Spotlight on Pluto by Science Author Dr. Fred Bortz

Today's  guest blog post is by Featured Science Author Dr. Fred Bortz

Tune in Thursday, June 13th on our Facebook page at 10 am EST to discuss this post with Dr. Bortz! 

More than ten years after it was posted at  the "Ask Dr. Fred" page "Why Isn't Pluto a Planet Anymore?" remains by far the most popular page at "Dr. Fred's Place" on the web, getting anywhere between 50 and 100 hits on a typical day.

That's a lot of interest in an icy world that is smaller than the moon and so far away that sunlight takes at least 4 hours to reach it! What could possibly be so fascinating?

The reason, of course, is Pluto's history. When Clyde Tombaugh first discovered it in 1930, it seemed to solve a mystery. Uranus and Neptune didn't quite follow the orbits expected due to the gravitational pull of the Sun and the other planets, mainly Jupiter and Saturn. The best explanation was that an unknown planet about the size of Earth was orbiting in that far distant part of the Solar System.

But the more scientists studied Pluto, the smaller they measured it to be. In 1978, astronomer James W. Christy discovered that images of Pluto sometimes seemed to be elongated in one direction or another. After careful study, he concluded that Pluto had a moon, and he proposed the name Charon. By measuring the size and period of Charon's orbit, scientists were finally able to calculate Pluto's mass, and it was much too small to explain the mystery of Uranus's and Neptune's orbits.

That mystery was finally solved in the mid 1980s when two Voyager Spacecraft visited Jupiter and Saturn. (Voyager 2 went on to Uranus and Neptune, but Pluto was at the wrong position of its orbit for the spacecraft to reach it.) The effect of the gravity of those giant worlds on the Voyagers' trajectories was slightly different than expected, which gave astronomers a more accurate and slightly different measurement of their masses. That changed the expected orbits of Uranus and Neptune to match observations without needing such a large planet farther out.

So what kind of a body was Pluto? The best explanation came from a suggestion in a 1951 paper by Gerard Kuiper, who was studying how the solar system formed. He wrote that in the early solar system, a belt of orbiting icy bodies (now named the Kuiper Belt) would have formed at about Pluto's distance. Since he thought Pluto was much larger than it is, he calculated that it would be almost alone in its orbital region, having swept up other smaller bodies or sent them flying out of the belt.

Once scientists realized that Pluto was as small as it is, they also realized that there should be many more Kuiper Belt objects (KBOs), and they started looking for and discovering a few in the 1990s. In 2002, they found one half Pluto's size and named it Quaoar. Then in 2005 they found the KBO now known as Eris, which was first thought to be larger than Pluto but is now thought to be comparable in size.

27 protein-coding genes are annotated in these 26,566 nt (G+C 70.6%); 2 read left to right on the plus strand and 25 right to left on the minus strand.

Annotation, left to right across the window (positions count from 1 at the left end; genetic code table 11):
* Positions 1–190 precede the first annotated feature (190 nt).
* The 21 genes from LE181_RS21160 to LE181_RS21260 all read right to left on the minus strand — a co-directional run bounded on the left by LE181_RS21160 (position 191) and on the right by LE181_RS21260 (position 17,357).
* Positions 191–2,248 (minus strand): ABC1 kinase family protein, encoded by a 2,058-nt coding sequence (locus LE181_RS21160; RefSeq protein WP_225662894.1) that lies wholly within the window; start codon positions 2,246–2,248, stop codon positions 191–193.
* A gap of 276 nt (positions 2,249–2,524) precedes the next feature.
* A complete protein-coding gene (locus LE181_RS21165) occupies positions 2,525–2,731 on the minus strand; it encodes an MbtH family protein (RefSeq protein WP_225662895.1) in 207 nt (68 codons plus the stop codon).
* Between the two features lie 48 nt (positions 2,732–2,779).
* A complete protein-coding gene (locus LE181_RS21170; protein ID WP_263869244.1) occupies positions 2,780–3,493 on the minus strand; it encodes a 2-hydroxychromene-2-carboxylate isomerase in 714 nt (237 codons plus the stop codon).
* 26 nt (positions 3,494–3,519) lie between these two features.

In August 2006, the International Astronomical Union (IAU) realized they needed a better definition of planet. Some members argued that the definition should include large KBOs and the largest asteroids, since their geology resembled the major planets in many significant ways. But on August 24, they settled on a decision that "demoted" Pluto and included those other large KBOs and asteroids in a class called dwarf planets.

Some people still argue about that definition, but no matter what we call Pluto will not change our reason to be interested in it and the rest of the Kuiper Belt. In fact, a few months before the IAU changed Pluto's category, NASA launched the New Horizons mission toward Pluto and the Kuiper Belt.

Image above: New Horizons baseline spacecraft design. Image Credit: The Boeing Company Image above: New Horizons baseline spacecraft design. Image Credit: The Boeing Company


In late December 2014 or early January 2015, New Horizons will send its first images of Pluto, Charon, and the other moons in the Pluto system. (Two other moons are named Hydra and Nix. Two more are currently designated P4 and P5 but will have names soon. And astronomers are speculating that there may be as many as ten more.) We'll know much more soon after July 14, 2015, when New Horizons will make its closest approach to the Pluto system. Then the spacecraft will head off toward another target in the Kuiper Belt that is yet to be chosen.

Stay tuned. Pluto and the Kuiper Belt will be in the spotlight for many years to come!


Discover more about the New Horizons mission here. 

Follow the news about the New Horizons Mission and other interesting science at Dr. Fred's SciFact Central page on Facebook.

Young readers might also enjoy the chapter on the New Horizons Mission in Dr. Fred's 2011 book Seven Wonders of Space Technology . And readers of all ages will be delighted by Neil deGrasse Tyson's book about the status of Pluto called The Pluto Files: The Rise and Fall of America's Favorite Planet.

Tune in Thursday, June 13th on our Facebook page at 10 am EST to discuss this post with Dr. Bortz! 




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